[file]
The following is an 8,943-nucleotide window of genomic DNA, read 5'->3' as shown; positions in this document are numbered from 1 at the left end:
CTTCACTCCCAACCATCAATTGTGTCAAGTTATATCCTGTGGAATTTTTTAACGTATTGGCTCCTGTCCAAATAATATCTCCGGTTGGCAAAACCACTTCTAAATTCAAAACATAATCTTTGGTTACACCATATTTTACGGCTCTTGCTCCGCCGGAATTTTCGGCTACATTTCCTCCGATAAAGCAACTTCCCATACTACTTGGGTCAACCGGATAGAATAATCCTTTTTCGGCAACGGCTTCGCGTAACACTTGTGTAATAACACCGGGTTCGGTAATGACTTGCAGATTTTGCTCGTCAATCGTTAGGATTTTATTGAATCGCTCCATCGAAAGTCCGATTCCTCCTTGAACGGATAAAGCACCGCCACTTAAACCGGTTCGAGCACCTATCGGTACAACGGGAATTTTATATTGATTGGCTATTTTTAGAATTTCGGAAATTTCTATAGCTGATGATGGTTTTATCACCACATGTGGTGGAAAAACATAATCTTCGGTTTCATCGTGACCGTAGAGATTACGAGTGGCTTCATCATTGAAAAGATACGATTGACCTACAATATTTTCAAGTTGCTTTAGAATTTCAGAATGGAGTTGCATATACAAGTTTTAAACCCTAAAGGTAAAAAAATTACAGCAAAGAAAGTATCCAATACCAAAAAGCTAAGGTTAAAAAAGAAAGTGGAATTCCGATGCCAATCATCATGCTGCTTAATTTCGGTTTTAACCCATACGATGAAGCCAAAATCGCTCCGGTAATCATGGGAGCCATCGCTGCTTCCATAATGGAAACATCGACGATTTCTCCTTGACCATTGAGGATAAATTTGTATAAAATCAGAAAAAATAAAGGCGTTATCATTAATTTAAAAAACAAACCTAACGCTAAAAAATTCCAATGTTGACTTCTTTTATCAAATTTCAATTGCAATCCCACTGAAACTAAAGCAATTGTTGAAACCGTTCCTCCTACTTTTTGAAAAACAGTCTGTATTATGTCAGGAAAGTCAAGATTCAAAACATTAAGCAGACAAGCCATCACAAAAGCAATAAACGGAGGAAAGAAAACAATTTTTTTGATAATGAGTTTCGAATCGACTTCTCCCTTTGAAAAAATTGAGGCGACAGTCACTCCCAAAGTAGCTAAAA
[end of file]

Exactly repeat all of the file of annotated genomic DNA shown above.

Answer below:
The following is an 8,943-nucleotide window of genomic DNA, read 5'->3' as shown; positions in this document are numbered from 1 at the left end:
CTTCACTCCCAACCATCAATTGTGTCAAGTTATATCCTGTGGAATTTTTTAACGTATTGGCTCCTGTCCAAATAATATCTCCGGTTGGCAAAACCACTTCTAAATTCAAAACATAATCTTTGGTTACACCATATTTTACGGCTCTTGCTCCGCCGGAATTTTCGGCTACATTTCCTCCGATAAAGCAACTTCCCATACTACTTGGGTCAACCGGATAGAATAATCCTTTTTCGGCAACGGCTTCGCGTAACACTTGTGTAATAACACCGGGTTCGGTAATGACTTGCAGATTTTGCTCGTCAATCGTTAGGATTTTATTGAATCGCTCCATCGAAAGTCCGATTCCTCCTTGAACGGATAAAGCACCGCCACTTAAACCGGTTCGAGCACCTATCGGTACAACGGGAATTTTATATTGATTGGCTATTTTTAGAATTTCGGAAATTTCTATAGCTGATGATGGTTTTATCACCACATGTGGTGGAAAAACATAATCTTCGGTTTCATCGTGACCGTAGAGATTACGAGTGGCTTCATCATTGAAAAGATACGATTGACCTACAATATTTTCAAGTTGCTTTAGAATTTCAGAATGGAGTTGCATATACAAGTTTTAAACCCTAAAGGTAAAAAAATTACAGCAAAGAAAGTATCCAATACCAAAAAGCTAAGGTTAAAAAAGAAAGTGGAATTCCGATGCCAATCATCATGCTGCTTAATTTCGGTTTTAACCCATACGATGAAGCCAAAATCGCTCCGGTAATCATGGGAGCCATCGCTGCTTCCATAATGGAAACATCGACGATTTCTCCTTGACCATTGAGGATAAATTTGTATAAAATCAGAAAAAATAAAGGCGTTATCATTAATTTAAAAAACAAACCTAACGCTAAAAAATTCCAATGTTGACTTCTTTTATCAAATTTCAATTGCAATCCCACTGAAACTAAAGCAATTGTTGAAACCGTTCCTCCTACTTTTTGAAAAACAGTCTGTATTATGTCAGGAAAGTCAAGATTCAAAACATTAAGCAGACAAGCCATCACAAAAGCAATAAACGGAGGAAAGAAAACAATTTTTTTGATAATGAGTTTCGAATCGACTTCTCCCTTTGAAAAAATTGAGGCGACAGTCACTCCCAAAGTAGCTAAAA